Comments

Peter S. Ford peter at goshawk.lanl.gov
Fri Sep 9 23:55:34 UTC 1994


There have been several questions about  MAE-East and the DC NAP.
In particular it is asked why the NAP, and the MAE/GIX are separate
facilities. I don't see them as separate facilities, instead I see
them as 2 virtual networks on top of the very same MFS facilities.
Both virtual networks use MFS's ability to offer bridged 802
framed/addressed/switched networks in a distributed manner.
In fact, there is no really good reason why they have to be separate
virtual networks, since they have the same basic technical
requirements and have similar implementation policies.
There has been some debate that the problem is that the NSF wants
control over the NAP, but there does not appear to be any evidence
to this line of argument.

NSF would like to see the  following policies to be
in place for the NAPs:

        non-discriminatory access to the NAP for Internet Service Providers

        NSPs serving RNPs that have NSF RNP awards must advertise routes to
                and accept traffic to/from the RNP's US R&E customers.

        Bandwidth and service to scale over time

It does not appear that this runs counter to the policies of the
MAE/GIX.

An obvious result of deliberation on the issues at hand
would be to simply relabel the things as MAE/GIX/NAP 
and be done with it.

Any such arrangement would of course be contingent on an agreement between
the entity that has contracted with MFS to provide MAE-East, and the
entity (NSF) who have a cooperative agreement with MFS to furnish the DC
NAP service.  NSF would welcome the opportunity to open talks that might
lead to such an agreement.

This line of discussion naturally leads into the issues of "...  what
about the CIX and California NAP, they are both on PacBell facilities,
etc.  ...".  Here the issues are not so clear as in the MFS case since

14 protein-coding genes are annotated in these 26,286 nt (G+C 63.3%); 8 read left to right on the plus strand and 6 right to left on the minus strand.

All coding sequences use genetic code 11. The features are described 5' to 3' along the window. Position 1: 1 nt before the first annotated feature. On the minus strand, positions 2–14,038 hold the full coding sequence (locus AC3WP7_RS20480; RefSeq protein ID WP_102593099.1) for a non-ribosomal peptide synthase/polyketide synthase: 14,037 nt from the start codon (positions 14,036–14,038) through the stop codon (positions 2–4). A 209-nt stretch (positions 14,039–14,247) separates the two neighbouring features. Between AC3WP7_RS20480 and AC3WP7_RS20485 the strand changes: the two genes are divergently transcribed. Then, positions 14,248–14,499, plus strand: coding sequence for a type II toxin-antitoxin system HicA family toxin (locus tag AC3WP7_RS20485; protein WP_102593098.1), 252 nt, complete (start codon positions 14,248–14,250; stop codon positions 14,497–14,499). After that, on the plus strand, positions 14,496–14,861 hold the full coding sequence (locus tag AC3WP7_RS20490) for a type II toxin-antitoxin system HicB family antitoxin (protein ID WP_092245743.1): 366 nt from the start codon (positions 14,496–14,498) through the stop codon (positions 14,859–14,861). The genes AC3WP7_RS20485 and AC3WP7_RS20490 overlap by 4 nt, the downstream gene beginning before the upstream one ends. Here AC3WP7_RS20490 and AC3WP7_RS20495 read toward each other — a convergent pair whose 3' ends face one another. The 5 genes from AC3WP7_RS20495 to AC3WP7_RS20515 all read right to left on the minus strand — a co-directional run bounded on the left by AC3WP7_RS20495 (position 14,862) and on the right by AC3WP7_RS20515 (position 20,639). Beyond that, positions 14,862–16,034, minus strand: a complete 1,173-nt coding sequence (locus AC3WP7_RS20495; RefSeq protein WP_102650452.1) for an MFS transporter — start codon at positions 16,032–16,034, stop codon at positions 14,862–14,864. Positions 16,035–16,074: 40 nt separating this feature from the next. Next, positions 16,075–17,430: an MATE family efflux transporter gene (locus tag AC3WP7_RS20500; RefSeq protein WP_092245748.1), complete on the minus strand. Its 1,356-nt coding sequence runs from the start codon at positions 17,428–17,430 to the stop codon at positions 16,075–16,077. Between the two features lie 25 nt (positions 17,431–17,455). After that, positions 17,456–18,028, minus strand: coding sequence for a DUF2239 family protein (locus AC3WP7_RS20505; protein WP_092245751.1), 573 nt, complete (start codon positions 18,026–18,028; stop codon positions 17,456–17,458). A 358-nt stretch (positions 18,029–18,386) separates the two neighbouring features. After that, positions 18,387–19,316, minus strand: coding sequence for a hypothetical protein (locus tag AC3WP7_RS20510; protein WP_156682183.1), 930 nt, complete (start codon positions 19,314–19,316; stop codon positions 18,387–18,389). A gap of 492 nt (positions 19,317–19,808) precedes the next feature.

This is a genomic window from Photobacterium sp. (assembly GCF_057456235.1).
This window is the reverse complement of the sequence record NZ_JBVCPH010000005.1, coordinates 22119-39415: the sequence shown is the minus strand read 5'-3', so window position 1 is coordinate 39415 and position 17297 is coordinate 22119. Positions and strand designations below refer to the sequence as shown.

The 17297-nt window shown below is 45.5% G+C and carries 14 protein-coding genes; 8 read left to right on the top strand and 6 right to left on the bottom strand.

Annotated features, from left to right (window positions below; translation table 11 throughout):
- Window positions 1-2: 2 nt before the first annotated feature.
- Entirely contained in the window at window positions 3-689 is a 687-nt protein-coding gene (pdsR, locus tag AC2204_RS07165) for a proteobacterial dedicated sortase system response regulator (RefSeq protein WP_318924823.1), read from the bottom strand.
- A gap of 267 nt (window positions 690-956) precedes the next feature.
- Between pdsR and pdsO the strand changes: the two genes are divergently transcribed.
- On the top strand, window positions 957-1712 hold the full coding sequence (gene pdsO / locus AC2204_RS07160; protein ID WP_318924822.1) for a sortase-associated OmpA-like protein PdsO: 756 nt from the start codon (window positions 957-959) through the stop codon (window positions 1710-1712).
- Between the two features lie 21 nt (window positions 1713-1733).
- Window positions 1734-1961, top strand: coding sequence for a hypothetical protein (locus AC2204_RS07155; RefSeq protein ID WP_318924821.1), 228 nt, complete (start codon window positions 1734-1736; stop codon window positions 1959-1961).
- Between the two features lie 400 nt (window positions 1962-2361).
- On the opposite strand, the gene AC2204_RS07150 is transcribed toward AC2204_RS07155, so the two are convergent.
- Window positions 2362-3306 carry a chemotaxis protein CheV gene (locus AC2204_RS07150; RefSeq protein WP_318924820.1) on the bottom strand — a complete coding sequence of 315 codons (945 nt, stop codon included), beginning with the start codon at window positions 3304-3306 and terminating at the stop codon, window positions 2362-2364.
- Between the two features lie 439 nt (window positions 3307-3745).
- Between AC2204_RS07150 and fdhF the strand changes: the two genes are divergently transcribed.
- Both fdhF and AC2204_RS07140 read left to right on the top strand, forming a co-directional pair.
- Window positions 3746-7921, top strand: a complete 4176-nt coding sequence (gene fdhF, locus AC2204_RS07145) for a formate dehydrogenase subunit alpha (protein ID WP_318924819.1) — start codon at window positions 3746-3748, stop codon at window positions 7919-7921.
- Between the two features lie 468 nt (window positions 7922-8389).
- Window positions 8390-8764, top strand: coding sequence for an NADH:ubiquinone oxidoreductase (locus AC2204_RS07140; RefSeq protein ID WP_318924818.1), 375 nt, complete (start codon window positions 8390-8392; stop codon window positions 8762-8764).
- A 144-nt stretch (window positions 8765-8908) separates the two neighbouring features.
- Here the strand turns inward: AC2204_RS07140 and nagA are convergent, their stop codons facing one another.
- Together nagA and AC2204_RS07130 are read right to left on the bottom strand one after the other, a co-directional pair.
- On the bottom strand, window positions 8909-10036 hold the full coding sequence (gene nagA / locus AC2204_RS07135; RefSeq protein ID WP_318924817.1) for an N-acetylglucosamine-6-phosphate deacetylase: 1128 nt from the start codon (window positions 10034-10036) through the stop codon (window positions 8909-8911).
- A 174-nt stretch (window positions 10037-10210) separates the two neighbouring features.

the PacBell NAP is based on ATM technology and the CIX has elected to
use SMDS as their service.  This does not preclude interconnecting the
CIX with the PacBell NAP.  One could imagine a CIX router getting an
ATM interface and connecting to the PacBell ATM service that the
PacBell NAP is built on.  The NSPs that are connected to the ATM
service could then *ALSO* use ATM to access each other, and *ALSO* use
the ATM service to access other CIX members.

Over time it is likely that SMDS will simply be another type of frame
that is carried over ATM and that you will see:


        Router              Router
        SMDS                SMDS
        ATM Interface       V.35/HSSI
        |                      |
        |                   SMDS DSU/CSU
        |                      |
        |                      |
ATM Switch  ========  SMDS Switch
            ATM Link

This would result in the same kind of underlying facility merger you
see today for the bridged 802 based services that MFS offers.  I fail to see
the point of maintaining separation of the CIX and PacBell NAP that
appears to be the focus of many in these discussions.  Interconnecting
the two services (NAP and CIX)  could be very useful in simplifying the
issues of Internet interconnection while maintaining the CIX and
NAP policy objectives.

cheers, peter






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